View more on these topics

Advisers slam huge FSCS levy variations

Advisers have slammed the Financial Services Compensation Scheme’s “complex and opaque” funding system after being hit with massive variations in their annual bills.

The interim levy on advisers has risen from £80m last year to £93m, although some advisers have reported huge increases and others have seen falls.

The FSCS has changed the way it calculates the levy from the number of registered individuals at a firm to the amount of eligible income that the firm generates.

Aifa says it believes advisers categorising all their platform business as investment could have contributed to some rises.

Philip J Milton & Company managing director Philip Milton has seen his bill rise from £6,009 to £51,459 – an increase of 756 per cent. He says: “Our increase is absolutely ludicrous.

What is galling is that the main thrust of our bill seems to be based on the management fees we charge for discretionary fund management.

“What on earth has the income from discretionary management got to do with the failure of Keydata? It just does not make any sense.”

Informed Choice saw its bill shoot up by 670 per cent from £1,300 to £10,012. The firm does not offer discretionary fund management services.

Managing director Martin Bamford says: “This is just another example of how the system for funding the FSCS has become so complex and opaque.”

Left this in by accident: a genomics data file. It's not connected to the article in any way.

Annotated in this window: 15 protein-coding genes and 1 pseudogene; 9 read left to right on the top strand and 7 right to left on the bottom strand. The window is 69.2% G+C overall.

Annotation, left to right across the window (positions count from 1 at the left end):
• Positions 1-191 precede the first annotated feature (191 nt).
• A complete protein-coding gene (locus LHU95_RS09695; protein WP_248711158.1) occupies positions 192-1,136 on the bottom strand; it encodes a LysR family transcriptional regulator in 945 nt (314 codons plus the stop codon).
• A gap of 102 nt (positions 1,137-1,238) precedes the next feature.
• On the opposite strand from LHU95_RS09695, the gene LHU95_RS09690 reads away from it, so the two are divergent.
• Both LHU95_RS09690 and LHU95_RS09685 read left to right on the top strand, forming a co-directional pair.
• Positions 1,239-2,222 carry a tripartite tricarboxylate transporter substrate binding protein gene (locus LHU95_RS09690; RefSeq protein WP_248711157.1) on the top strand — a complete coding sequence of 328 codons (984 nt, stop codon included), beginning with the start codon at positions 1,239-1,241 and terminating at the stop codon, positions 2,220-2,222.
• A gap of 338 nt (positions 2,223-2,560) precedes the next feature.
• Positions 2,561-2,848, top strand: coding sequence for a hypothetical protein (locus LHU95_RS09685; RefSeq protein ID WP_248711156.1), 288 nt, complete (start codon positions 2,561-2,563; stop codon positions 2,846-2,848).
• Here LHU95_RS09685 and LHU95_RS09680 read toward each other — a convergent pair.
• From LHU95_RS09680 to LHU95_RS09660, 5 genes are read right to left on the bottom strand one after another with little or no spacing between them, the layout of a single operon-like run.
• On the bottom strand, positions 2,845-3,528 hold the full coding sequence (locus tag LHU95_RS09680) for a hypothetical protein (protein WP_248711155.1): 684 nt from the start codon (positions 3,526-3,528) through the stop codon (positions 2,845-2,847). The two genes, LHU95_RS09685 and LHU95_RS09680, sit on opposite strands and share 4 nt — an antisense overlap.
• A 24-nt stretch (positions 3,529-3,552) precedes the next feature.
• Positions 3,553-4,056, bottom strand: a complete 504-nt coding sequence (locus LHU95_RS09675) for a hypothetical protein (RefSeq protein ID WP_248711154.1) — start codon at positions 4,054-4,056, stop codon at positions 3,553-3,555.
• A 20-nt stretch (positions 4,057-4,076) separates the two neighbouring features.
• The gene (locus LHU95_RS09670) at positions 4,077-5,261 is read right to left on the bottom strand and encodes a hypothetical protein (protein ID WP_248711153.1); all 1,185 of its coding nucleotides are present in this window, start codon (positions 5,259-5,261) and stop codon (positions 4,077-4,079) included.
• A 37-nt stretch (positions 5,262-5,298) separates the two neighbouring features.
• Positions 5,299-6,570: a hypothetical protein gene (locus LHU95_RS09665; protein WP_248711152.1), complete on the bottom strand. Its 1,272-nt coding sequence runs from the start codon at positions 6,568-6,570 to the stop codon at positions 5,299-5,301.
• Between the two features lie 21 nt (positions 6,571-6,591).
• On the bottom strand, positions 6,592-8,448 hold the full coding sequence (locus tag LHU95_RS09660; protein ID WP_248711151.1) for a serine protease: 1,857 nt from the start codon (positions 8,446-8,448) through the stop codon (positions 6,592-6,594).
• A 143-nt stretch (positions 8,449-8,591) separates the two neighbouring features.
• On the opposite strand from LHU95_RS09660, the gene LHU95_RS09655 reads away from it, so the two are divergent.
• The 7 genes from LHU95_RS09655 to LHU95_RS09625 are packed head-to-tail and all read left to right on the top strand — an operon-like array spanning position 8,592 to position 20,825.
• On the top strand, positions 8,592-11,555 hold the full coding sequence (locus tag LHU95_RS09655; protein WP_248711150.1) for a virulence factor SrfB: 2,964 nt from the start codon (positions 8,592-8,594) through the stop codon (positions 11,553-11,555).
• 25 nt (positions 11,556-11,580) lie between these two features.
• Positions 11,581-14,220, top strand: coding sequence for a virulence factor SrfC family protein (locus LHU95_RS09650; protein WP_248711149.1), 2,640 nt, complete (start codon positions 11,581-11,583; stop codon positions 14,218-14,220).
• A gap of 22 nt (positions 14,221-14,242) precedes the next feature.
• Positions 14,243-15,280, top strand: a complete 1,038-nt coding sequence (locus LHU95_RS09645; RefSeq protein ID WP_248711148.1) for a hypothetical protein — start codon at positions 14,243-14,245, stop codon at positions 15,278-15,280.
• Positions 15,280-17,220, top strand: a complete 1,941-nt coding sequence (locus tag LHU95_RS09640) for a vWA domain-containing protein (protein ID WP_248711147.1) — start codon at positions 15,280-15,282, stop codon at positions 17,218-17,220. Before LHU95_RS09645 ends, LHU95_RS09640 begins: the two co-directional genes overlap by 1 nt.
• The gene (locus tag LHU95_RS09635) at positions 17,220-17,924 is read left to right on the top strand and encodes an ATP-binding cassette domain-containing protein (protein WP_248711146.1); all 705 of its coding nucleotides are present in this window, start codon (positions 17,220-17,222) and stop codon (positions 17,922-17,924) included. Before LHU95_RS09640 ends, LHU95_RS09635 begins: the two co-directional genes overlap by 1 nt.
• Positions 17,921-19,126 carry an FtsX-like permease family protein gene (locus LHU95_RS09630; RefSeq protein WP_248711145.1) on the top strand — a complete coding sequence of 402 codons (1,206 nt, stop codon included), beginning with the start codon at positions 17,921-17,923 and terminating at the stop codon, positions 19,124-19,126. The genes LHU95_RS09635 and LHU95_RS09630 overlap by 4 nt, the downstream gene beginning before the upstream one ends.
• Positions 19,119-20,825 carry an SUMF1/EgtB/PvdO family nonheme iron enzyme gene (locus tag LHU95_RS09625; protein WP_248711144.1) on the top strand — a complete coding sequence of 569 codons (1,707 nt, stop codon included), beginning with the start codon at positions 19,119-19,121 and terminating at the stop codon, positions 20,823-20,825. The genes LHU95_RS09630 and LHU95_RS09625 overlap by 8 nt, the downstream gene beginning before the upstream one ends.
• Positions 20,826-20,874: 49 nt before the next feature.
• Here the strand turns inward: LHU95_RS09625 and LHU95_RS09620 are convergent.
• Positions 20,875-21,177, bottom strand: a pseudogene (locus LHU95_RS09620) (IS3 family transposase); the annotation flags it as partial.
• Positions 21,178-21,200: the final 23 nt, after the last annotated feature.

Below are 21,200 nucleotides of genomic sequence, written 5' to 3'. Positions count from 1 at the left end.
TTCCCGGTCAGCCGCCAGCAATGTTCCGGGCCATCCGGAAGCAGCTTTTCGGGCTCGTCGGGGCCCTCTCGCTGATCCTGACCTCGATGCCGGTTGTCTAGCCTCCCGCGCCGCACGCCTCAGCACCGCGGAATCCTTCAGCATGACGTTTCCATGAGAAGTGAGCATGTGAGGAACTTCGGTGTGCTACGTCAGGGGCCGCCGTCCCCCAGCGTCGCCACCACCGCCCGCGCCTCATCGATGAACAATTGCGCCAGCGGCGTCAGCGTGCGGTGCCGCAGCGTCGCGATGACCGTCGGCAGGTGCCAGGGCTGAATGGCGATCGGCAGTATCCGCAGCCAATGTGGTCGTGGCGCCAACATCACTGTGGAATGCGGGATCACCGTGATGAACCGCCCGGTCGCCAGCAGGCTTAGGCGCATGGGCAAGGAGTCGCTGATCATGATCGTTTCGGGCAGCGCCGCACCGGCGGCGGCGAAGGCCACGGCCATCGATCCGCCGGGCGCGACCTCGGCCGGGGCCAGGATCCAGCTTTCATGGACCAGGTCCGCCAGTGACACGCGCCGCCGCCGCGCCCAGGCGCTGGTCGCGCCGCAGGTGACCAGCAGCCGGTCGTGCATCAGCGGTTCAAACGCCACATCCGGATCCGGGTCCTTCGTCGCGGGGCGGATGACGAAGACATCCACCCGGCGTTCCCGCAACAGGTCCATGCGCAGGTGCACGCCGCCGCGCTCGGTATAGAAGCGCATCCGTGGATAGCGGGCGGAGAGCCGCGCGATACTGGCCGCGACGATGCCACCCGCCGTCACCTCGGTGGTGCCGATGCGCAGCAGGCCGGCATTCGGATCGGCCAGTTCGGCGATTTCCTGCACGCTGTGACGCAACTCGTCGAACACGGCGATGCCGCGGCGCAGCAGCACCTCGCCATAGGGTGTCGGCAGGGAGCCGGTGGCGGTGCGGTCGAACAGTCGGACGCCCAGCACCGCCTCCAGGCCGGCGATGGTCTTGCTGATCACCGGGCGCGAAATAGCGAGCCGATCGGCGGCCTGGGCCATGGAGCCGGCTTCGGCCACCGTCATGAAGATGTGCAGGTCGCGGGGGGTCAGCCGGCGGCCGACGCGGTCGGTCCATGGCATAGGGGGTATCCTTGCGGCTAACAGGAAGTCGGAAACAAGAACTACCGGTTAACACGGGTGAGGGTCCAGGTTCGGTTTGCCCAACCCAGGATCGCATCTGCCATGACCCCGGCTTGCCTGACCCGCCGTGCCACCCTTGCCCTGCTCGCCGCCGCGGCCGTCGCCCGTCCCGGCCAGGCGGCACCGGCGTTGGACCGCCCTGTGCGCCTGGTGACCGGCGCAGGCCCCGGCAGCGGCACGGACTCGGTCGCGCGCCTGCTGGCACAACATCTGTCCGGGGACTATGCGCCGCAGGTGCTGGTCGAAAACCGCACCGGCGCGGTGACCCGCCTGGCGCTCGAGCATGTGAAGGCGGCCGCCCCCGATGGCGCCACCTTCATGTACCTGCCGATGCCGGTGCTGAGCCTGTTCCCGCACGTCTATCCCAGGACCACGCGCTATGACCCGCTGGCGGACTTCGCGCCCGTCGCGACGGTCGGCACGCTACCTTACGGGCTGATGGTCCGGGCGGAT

Bamford says: “The big driving force behind our increase seems to be the change in calculation. Apparently, the FSCS consulted and communicated this change back in 2008 but I have yet to find an IFA who remembers this happening.”

But Mark Walker Financial Services principal Mark Walker says his bill has fallen from £1,000 to £500 following the switch. He says: “I have always thought eligible income was a much fairer way of calculating fees. That said, I still do not agree with having to pay the levy. It is a lot of money that some companies are being asked to find.”

Recommended

9

The FSA has failed to grasp the problem of low-risk products

Barclays’ £7.7m FSA fine is a punishment for weaknesses in its sales process. I expect these had more to do with the way it frames questions about risk tolerance and interprets the answers than its assessment of risk in the products it then matches customers to. But it is still striking that at least one […]

13

Investment advisers face £40m FSCS levy

The Financial Services Compensation Scheme has announced that financial services firms face a total levy bill of £240m for 2011/12, with investment intermediaries accounting for about £40m. This comes on top off of the £93m interim levy on advisers for 2010/11, mainly to cover the cost of failed Keydata unit Lifemark. The annual levy for […]

Stay east, Young man

There are a number of reasons I am a fan of Aberdeen’s emerging markets and Asia guru Hugh Young. For starters, I am pro anyone who spared the time to talk to me as I researched my book – and doubly so if they do so on the final morning of a week’s trip to […]

Why your clients need some tough love

In any relationship that matters, professional or personal, you should be upfront with someone if you think they’re making a decision or doing something they might later regret. Being honest with someone and having their best interests at heart, however hard the message, is key to building trust in any relationship. So how does this […]

Newsletter

News and expert analysis straight to your inbox

Sign up

Comments

There is one comment at the moment, we would love to hear your opinion too.

  1. The FSA decides how FSCS funding works.
    They consulted on the system.
    http://www.fsa.gov.uk/pubs/policy/ps08_11.pdf

Leave a comment